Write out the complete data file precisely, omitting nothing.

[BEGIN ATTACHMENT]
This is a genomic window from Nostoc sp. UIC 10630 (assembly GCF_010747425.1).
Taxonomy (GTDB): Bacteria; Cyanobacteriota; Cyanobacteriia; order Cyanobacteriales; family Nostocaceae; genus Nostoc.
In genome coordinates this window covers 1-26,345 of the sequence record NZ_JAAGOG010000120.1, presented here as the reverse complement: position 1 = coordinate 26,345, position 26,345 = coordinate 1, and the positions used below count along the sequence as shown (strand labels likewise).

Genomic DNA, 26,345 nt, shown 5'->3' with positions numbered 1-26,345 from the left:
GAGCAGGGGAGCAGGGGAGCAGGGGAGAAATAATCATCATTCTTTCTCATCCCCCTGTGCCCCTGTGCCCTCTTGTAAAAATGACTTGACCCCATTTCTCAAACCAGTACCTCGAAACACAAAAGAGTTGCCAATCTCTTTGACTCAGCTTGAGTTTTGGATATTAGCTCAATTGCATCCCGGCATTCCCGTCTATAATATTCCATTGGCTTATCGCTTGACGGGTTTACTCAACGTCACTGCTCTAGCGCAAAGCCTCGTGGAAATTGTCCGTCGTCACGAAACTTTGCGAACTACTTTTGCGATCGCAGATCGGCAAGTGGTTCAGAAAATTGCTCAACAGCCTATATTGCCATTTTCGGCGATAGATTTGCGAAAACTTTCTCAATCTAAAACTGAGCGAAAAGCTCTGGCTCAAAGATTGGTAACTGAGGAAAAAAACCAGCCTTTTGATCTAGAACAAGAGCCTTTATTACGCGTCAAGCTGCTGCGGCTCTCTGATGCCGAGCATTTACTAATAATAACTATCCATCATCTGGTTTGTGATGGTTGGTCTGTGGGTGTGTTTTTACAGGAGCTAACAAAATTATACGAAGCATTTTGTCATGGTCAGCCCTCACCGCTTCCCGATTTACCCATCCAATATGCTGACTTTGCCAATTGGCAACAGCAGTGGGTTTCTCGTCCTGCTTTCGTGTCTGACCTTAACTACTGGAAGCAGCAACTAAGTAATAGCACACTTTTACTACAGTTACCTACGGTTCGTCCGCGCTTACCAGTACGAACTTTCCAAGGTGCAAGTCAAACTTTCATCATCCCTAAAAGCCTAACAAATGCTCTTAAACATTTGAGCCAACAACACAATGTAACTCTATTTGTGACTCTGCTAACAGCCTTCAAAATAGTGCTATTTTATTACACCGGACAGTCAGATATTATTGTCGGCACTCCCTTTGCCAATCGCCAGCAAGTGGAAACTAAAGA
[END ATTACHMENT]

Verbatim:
This is a genomic window from Nostoc sp. UIC 10630 (assembly GCF_010747425.1).
Taxonomy (GTDB): Bacteria; Cyanobacteriota; Cyanobacteriia; order Cyanobacteriales; family Nostocaceae; genus Nostoc.
In genome coordinates this window covers 1-26,345 of the sequence record NZ_JAAGOG010000120.1, presented here as the reverse complement: position 1 = coordinate 26,345, position 26,345 = coordinate 1, and the positions used below count along the sequence as shown (strand labels likewise).

Genomic DNA, 26,345 nt, shown 5'->3' with positions numbered 1-26,345 from the left:
GAGCAGGGGAGCAGGGGAGCAGGGGAGAAATAATCATCATTCTTTCTCATCCCCCTGTGCCCCTGTGCCCTCTTGTAAAAATGACTTGACCCCATTTCTCAAACCAGTACCTCGAAACACAAAAGAGTTGCCAATCTCTTTGACTCAGCTTGAGTTTTGGATATTAGCTCAATTGCATCCCGGCATTCCCGTCTATAATATTCCATTGGCTTATCGCTTGACGGGTTTACTCAACGTCACTGCTCTAGCGCAAAGCCTCGTGGAAATTGTCCGTCGTCACGAAACTTTGCGAACTACTTTTGCGATCGCAGATCGGCAAGTGGTTCAGAAAATTGCTCAACAGCCTATATTGCCATTTTCGGCGATAGATTTGCGAAAACTTTCTCAATCTAAAACTGAGCGAAAAGCTCTGGCTCAAAGATTGGTAACTGAGGAAAAAAACCAGCCTTTTGATCTAGAACAAGAGCCTTTATTACGCGTCAAGCTGCTGCGGCTCTCTGATGCCGAGCATTTACTAATAATAACTATCCATCATCTGGTTTGTGATGGTTGGTCTGTGGGTGTGTTTTTACAGGAGCTAACAAAATTATACGAAGCATTTTGTCATGGTCAGCCCTCACCGCTTCCCGATTTACCCATCCAATATGCTGACTTTGCCAATTGGCAACAGCAGTGGGTTTCTCGTCCTGCTTTCGTGTCTGACCTTAACTACTGGAAGCAGCAACTAAGTAATAGCACACTTTTACTACAGTTACCTACGGTTCGTCCGCGCTTACCAGTACGAACTTTCCAAGGTGCAAGTCAAACTTTCATCATCCCTAAAAGCCTAACAAATGCTCTTAAACATTTGAGCCAACAACACAATGTAACTCTATTTGTGACTCTGCTAACAGCCTTCAAAATAGTGCTATTTTATTACACCGGACAGTCAGATATTATTGTCGGCACTCCCTTTGCCAATCGCCAGCAAGTGGAAACTAAAGA